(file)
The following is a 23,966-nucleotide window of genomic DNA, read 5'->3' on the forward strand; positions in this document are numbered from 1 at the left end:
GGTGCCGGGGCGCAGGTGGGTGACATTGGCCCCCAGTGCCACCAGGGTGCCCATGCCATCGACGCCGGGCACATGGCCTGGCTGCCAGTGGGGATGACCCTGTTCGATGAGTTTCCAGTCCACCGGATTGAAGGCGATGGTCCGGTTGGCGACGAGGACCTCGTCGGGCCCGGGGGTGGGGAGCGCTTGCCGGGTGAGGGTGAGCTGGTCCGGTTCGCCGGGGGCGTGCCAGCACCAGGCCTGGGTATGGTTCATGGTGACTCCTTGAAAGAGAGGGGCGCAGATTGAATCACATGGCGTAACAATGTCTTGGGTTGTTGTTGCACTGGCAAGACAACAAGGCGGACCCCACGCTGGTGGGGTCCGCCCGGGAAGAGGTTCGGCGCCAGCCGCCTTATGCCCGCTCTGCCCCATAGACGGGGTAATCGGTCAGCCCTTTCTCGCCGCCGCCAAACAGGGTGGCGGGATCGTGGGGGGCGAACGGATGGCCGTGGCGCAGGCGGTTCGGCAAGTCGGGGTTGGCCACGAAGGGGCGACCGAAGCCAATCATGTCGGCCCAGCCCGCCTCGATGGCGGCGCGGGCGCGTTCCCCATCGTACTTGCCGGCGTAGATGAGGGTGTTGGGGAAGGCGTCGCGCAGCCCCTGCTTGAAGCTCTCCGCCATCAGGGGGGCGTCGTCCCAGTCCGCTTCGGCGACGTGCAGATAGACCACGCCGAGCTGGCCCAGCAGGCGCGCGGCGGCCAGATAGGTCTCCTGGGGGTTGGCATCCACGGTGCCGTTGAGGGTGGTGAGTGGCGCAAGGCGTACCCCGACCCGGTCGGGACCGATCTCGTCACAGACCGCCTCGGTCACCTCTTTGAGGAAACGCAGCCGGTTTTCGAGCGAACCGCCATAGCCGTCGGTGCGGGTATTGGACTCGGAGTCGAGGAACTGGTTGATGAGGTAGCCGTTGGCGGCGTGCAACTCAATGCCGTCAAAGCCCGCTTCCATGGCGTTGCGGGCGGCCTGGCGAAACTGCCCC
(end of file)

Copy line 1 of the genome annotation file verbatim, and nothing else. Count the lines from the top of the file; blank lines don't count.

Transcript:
The following is a 23,966-nucleotide window of genomic DNA, read 5'->3' on the forward strand; positions in this document are numbered from 1 at the left end: